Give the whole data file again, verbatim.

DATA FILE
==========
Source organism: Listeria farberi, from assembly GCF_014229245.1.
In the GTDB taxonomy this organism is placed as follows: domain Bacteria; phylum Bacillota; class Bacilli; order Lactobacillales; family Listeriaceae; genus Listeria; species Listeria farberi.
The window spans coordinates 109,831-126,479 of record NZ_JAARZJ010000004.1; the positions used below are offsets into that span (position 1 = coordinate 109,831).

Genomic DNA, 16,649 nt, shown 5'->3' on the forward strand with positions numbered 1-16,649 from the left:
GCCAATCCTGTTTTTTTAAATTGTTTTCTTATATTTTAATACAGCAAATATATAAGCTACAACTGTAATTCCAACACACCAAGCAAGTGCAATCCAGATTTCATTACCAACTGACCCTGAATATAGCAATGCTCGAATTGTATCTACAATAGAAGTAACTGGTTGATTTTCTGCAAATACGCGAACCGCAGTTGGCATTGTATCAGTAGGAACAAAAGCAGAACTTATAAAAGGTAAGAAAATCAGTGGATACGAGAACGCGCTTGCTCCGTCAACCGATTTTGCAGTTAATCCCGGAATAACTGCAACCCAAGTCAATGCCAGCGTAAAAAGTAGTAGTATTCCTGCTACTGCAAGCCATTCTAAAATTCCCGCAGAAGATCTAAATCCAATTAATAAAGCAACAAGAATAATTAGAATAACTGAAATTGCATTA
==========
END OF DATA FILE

Source organism: Listeria farberi, from assembly GCF_014229245.1.
In the GTDB taxonomy this organism is placed as follows: domain Bacteria; phylum Bacillota; class Bacilli; order Lactobacillales; family Listeriaceae; genus Listeria; species Listeria farberi.
The window spans coordinates 109,831-126,479 of record NZ_JAARZJ010000004.1; the positions used below are offsets into that span (position 1 = coordinate 109,831).

Genomic DNA, 16,649 nt, shown 5'->3' on the forward strand with positions numbered 1-16,649 from the left:
GCCAATCCTGTTTTTTTAAATTGTTTTCTTATATTTTAATACAGCAAATATATAAGCTACAACTGTAATTCCAACACACCAAGCAAGTGCAATCCAGATTTCATTACCAACTGACCCTGAATATAGCAATGCTCGAATTGTATCTACAATAGAAGTAACTGGTTGATTTTCTGCAAATACGCGAACCGCAGTTGGCATTGTATCAGTAGGAACAAAAGCAGAACTTATAAAAGGTAAGAAAATCAGTGGATACGAGAACGCGCTTGCTCCGTCAACCGATTTTGCAGTTAATCCCGGAATAACTGCAACCCAAGTCAATGCCAGCGTAAAAAGTAGTAGTATTCCTGCTACTGCAAGCCATTCTAAAATTCCCGCAGAAGATCTAAATCCAATTAATAAAGCAACAAGAATAATTAGAATAACTGAAATTGCATTA